Commercial Law Case Study

2069 Words 9 Pages
COMMERCIAL LAW
Student number: 1400547; Word count:2,173 words
The Sale of Goods Act 1979 is a consolidation of the 1893 act and subsequent legislation which places numerous legal obligations on business sellers apart from the agreed express contractual terms. These terms, although not expressly provided for in the contract are fictionally ‘incorporated’ into the contract for consumer protection and also because the contract does not make any commercial sense without them, they are referred to as implied terms. The statutory implied terms that concern sale of goods are embedded in section 13-15 of the 1979 act and in practice do not affect each other like in Arcos Ltd v E A Ronaasen & Son where the goods were of satisfactory quality and fit
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Take the 1967 case of Beale v Taylor, which involved a sale of a car described in the advert as a “…Herald convertible, white, 1961, twin carbs…”, the court of appeal by Sellers L.J’s judgement on the case established that the caveat emptor rule has been modified to caveat venditor and went ahead to say that there is a sale by description even where the buyer has seen the goods if the deviation of the goods from the description is not apparent. Based on these precedents the law’s stance on the matter can said to be established as there being a sale by description even when the buyer has seen the product before the completion of the contract of sale but fast forward a few years later to the case Harlington & Leinster v Hull Fine Art where there was a sale of a painting which was a specific sale where the product was described to the buyers being by a German impressionist yet it was held that this was not a sale by description like Beale v Taylor and this is what has lawyers going the law is so convoluted on the issue of the application of the statutory implied terms. Taking a closer look at the Harlington v Hull fine art case, it was noted that prior to final completion of the contract with specialised buyers who should have known what they were buying by sellers (who where not experts in German impressionist paintings) the buyers also sent their experts to examine …show more content…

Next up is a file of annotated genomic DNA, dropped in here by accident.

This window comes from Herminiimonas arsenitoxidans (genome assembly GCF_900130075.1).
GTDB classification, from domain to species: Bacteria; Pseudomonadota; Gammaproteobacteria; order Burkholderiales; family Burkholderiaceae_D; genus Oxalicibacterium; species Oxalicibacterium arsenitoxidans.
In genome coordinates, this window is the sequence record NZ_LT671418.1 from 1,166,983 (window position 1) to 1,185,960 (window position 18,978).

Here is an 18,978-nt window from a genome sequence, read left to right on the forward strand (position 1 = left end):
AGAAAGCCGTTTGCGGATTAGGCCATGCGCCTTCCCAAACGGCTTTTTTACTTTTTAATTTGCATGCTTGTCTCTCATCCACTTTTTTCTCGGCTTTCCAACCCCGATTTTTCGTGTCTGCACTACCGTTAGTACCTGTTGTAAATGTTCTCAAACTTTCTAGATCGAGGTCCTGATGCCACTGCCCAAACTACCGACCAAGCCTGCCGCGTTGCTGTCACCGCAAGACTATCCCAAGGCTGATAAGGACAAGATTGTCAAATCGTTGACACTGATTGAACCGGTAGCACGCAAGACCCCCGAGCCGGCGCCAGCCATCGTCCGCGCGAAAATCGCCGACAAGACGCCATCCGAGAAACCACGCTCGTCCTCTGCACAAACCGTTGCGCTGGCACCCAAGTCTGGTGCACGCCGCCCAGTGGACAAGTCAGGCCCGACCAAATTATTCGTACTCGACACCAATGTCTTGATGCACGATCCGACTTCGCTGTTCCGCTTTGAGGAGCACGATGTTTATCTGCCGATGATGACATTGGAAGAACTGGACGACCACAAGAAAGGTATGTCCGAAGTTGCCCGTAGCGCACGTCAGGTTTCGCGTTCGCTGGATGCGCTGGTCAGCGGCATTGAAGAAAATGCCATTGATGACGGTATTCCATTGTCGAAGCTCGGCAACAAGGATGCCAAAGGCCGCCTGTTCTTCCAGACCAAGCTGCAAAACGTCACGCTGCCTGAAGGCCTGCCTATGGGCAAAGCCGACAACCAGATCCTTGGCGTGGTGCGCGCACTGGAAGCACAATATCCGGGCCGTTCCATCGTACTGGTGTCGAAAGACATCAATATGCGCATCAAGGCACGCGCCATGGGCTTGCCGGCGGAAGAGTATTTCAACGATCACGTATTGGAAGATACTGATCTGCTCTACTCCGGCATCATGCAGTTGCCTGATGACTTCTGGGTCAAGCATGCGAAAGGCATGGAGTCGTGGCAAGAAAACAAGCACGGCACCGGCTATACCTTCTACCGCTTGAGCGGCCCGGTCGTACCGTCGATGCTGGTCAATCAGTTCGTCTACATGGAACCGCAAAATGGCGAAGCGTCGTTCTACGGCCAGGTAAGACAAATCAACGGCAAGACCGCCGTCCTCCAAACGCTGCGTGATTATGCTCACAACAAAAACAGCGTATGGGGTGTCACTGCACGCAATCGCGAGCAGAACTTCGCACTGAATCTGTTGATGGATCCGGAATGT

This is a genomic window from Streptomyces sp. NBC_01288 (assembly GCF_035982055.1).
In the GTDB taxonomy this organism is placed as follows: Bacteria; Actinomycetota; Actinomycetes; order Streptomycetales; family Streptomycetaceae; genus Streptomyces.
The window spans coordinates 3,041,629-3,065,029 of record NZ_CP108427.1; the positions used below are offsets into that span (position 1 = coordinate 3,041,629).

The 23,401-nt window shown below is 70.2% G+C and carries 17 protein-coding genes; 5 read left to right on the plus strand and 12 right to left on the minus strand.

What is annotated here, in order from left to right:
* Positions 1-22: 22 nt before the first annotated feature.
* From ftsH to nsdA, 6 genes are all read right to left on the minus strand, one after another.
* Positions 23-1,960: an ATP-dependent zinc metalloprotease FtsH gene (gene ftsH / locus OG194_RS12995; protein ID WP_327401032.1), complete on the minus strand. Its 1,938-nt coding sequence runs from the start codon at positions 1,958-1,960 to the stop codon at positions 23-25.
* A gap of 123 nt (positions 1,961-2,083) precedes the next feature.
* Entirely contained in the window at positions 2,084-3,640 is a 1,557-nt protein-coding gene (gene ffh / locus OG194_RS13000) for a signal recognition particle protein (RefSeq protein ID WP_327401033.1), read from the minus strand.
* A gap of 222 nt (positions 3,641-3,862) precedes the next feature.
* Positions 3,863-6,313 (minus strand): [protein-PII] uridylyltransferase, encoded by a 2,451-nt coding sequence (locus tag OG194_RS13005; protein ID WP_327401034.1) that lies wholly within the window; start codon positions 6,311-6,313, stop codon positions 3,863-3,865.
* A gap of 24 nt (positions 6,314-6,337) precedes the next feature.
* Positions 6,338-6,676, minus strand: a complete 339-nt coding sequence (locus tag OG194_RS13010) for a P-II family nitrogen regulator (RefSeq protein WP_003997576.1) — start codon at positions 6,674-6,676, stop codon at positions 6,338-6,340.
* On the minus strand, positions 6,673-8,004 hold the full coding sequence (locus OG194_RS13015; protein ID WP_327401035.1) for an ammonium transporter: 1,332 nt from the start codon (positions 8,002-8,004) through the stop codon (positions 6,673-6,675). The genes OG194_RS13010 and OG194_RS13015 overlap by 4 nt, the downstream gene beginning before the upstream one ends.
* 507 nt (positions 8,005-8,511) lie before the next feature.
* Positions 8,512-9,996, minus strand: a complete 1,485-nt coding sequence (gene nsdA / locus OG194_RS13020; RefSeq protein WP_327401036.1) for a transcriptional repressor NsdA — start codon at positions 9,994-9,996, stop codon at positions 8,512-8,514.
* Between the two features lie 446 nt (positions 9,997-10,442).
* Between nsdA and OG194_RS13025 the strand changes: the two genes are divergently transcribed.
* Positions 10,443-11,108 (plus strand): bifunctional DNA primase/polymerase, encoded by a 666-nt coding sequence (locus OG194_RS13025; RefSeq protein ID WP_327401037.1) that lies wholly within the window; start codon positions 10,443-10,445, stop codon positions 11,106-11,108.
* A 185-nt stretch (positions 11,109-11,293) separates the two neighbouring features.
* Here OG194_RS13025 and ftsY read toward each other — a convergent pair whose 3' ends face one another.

The case of Jewson Ltd v Boyhaninvolving the sale of energy efficient boilers lets sellers know that in relation to quality and fitness for purpose “factors peculiar to the purpose of the particular buyer”. For the section to apply at all the seller has to be a business seller, this was established in the notable case of Stevenson & anor v Rogerswhere it was held to include one off transactions where the vendor was already a business seller it didn 't matter what exactly he was selling at that point. This is distinguished by Dillion L.J.’s judgement in the case of R & B Customs Brokers Co. Ltd. v United Dominions Trust Ltddifferentiating between a thing being incidental to the business or an integral part of the business, the latter being a sale “in the course of

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